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Tales from the DAR Side

M-19
Joe Norris

In last month’s column I talked about aircraft identification plates, which we commonly call the “data plate.” I received a few questions from readers that I’d like to address before moving on to this month’s topic. First, a member asked if the info in my column applies to experimental light-sport aircraft (E-LSA). Yes, the requirements for an E-LSA data plate are as outlined in my column. Another member asked whether or not he could make his own data plate rather than buying one. Again the answer is yes. As long as the material you use is “fireproof equivalent to steel,” you can make your own. It doesn’t have to be fancy, and it doesn’t have to include the words “builder,” “model,” or “serial number.” It simply has to contain the actual identification data permanently marked on the plate by stamping or engraving.

This month I’d like to touch on another subject that causes almost as much confusion as data plates - the registration marks (which we commonly refer to as “N numbers”). The regulations found in 14 CFR Part 45 clearly define how the N numbers are to be applied to the aircraft. The number size, thickness, spacing, and location are all called out. Just about everyone gets the height correct, but that’s as far as it goes. Thickness, spacing, and location are the areas where applicants run into problems. Let’s take a “plain language” look at the requirements.

Height
First, the easy one: height. 14 CFR 45.29 is where we find the requirements. For amateur-built aircraft and E-LSA, the minimum height is three inches. However, if your amateur-built aircraft has a maximum cruising speed of greater than 180 knots, your N numbers must be at least 12 inches high. There are special rules for aircraft 30 years old or older and replicas that I’ll talk about a bit later. But height is only part of the story. §45.29 goes on to call out other requirements for the layout of the N number. Let’s take a look!

Width
All requirements for the layout of the N number, such as width, thickness, and spacing, are based upon the height. For example, the overall width of each character in the N number is required to be two-thirds of the height. So for a three-inch-high N number, the width of the individual characters must be two inches. The only exceptions to this are the number 1, which must be one-sixth of the height (half an inch for a three-inch-tall N number), and the letters M and W, which are allowed to be as wide as they are high. These requirements catch a few builders, but not nearly as many as the thickness and spacing requirements. Let’s talk first about thickness.

Stroke
When the regulations mention thickness in relation to N numbers they are referring to the thickness of the lines that make up the characters, sometimes referred to as the “stroke.” If you don’t want your FAA Inspector or Designated Airworthiness Representative to have a stroke when he or she comes to perform your inspection, you need to make sure the thickness of your N number is at least one-sixth of the height! That means that the thickness of the lines making up the characters of a three-inch-high N number must be at least a half inch wide.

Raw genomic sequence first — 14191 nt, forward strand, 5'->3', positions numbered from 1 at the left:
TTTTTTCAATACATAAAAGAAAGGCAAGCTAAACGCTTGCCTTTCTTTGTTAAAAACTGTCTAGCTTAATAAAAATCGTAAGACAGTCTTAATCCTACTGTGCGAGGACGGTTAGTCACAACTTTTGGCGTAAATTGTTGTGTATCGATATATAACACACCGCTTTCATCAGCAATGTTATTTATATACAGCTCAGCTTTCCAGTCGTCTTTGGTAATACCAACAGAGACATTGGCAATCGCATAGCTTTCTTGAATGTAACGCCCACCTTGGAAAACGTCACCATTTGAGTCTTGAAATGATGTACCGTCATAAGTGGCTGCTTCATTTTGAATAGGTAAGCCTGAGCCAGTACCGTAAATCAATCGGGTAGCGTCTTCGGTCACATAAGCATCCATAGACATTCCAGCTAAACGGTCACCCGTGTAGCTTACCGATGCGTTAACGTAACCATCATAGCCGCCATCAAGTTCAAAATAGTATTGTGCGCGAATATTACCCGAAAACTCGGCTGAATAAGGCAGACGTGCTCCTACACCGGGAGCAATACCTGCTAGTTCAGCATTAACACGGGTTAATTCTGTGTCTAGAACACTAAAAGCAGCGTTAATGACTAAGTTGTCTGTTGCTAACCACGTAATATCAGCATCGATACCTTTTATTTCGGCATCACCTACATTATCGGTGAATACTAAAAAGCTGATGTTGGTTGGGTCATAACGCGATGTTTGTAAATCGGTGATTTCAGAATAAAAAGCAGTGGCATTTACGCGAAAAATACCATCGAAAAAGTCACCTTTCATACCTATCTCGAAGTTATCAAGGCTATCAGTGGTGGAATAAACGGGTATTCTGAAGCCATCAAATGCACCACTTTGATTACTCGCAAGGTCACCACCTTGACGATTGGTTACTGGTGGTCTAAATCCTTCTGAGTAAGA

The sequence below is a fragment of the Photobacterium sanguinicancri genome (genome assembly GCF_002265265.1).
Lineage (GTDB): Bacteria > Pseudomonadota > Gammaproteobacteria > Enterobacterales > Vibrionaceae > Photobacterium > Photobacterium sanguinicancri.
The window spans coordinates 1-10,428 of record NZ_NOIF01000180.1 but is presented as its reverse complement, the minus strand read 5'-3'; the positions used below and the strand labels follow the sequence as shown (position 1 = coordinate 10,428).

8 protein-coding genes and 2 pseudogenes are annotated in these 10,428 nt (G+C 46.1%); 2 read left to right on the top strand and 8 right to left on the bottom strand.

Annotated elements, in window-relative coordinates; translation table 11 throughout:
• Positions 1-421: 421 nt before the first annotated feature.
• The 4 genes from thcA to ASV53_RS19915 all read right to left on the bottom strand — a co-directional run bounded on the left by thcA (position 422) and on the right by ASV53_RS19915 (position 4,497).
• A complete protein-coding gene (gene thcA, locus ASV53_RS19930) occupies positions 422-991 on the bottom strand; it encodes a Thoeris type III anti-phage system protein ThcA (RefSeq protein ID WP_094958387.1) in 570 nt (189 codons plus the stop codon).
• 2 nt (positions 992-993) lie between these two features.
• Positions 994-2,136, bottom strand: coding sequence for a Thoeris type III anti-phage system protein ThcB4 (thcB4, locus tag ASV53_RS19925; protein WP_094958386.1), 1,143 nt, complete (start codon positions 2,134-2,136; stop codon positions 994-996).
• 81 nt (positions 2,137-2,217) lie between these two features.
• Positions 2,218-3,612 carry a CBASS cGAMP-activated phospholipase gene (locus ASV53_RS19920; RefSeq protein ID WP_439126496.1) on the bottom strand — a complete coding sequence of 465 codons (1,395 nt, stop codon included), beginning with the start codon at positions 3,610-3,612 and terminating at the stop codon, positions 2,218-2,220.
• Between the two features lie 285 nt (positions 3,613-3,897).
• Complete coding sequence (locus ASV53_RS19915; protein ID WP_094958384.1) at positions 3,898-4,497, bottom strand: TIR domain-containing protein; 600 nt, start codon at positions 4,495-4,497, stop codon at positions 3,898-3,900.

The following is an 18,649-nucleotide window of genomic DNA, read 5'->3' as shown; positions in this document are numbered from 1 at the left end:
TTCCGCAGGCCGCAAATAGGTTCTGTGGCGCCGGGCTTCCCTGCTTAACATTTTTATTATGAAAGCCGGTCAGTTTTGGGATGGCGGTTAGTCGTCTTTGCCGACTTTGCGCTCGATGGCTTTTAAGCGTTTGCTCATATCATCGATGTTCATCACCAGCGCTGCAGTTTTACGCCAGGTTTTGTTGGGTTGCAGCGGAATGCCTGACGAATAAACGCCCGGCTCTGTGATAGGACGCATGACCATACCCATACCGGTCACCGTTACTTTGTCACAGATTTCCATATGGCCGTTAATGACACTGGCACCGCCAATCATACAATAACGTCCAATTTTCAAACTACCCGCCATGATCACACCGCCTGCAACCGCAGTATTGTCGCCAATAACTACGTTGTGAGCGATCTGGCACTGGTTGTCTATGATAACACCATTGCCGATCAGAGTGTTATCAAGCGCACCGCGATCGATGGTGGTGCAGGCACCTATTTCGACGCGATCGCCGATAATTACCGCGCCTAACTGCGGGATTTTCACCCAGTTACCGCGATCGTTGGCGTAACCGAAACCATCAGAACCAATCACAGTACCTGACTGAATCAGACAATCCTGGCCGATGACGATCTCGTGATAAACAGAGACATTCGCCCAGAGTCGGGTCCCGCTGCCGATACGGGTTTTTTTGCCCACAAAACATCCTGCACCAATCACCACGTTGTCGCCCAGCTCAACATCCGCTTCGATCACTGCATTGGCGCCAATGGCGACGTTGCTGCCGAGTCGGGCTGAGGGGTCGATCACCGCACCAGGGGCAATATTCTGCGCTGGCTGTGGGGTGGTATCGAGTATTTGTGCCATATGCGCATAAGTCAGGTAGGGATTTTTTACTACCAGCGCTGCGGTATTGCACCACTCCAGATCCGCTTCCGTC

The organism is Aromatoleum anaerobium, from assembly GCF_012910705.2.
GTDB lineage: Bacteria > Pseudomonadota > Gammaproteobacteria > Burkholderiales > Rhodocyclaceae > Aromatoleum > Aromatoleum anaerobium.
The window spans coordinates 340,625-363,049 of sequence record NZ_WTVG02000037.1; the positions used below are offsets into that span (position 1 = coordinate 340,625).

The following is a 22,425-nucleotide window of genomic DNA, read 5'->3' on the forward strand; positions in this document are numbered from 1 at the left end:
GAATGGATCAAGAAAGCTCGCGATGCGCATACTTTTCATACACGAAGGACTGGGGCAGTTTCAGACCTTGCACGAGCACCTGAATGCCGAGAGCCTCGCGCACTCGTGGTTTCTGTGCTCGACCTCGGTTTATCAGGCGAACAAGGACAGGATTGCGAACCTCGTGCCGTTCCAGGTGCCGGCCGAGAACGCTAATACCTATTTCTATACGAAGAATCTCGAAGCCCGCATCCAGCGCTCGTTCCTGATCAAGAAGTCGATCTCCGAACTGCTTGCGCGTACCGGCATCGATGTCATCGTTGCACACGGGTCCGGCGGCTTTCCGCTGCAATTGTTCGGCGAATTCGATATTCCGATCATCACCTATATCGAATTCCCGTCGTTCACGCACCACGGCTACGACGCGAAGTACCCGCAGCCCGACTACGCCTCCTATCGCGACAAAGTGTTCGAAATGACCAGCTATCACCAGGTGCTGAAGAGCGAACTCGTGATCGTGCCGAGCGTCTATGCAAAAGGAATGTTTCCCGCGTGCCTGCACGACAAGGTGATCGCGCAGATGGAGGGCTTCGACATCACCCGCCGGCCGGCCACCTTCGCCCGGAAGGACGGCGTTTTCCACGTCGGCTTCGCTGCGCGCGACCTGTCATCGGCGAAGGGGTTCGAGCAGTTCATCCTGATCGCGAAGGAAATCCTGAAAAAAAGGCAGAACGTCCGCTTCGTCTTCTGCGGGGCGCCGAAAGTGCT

Spacing
Now let’s talk about the one place where most builders run into trouble - spacing. Even builders who get all the other stuff correct; more often than not they don’t have sufficient spacing between the characters of the N number. Regulations being what they are, they lead you down a bit of a winding path to get to the spacing requirement. §45.29(e) tells us that the spacing must be one-fourth of the character width, which in turn was based on character height as discussed above. On our three-inch N number, we determined above that the width of the characters has to be two inches, so the spacing must be one-fourth of two inches, or half an inch. That number should look familiar because it’s the same dimension as the thickness of the characters, which was required to be one-sixth the height! Seems as though they could have made it simpler by combining these two requirements and stating that each should be one-sixth the height, but they chose to make it a bit more complicated. Such are the regulations!

Special Rules for Older Aircraft and Replicas
The rules are found in 14 CFR 45.22(b), which allows any small U.S. aircraft that is at least 30 years old to display N numbers at least two inches high. So if you’re restoring an older homebuilt (or a standard category airplane) that is at least 30 years old, you can use two inches as your minimum height instead of three or 12 as discussed above. Further, §45.22 allows amateur-built aircraft that are replicas of a small U.S. aircraft at least 30 years old to also use two inches as the minimum height. Now, the FAA considers a “replica” to be a full-size reproduction of a preexisting aircraft, so this doesn’t work if you scale the aircraft up or down from the original configuration, or design something that resembles an antique like the Flitzer. What this regulation does allow is the use of two-inch-high N numbers on a number of classic designs that have been around for 30 years or more. I can’t name them all here, but examples that would fit this regulation include Cub replicas, Pietenpols, the Baby Ace, and many others. Even some designs that we think of as “modern” homebuilts, like the RV-3 and RV-4, now qualify for two-inch N numbers!

Now that we know the basic dimensions of the N numbers, we need to talk about where to locate them on the aircraft. That will be the subject of next month’s column. Stay tuned!

 

 
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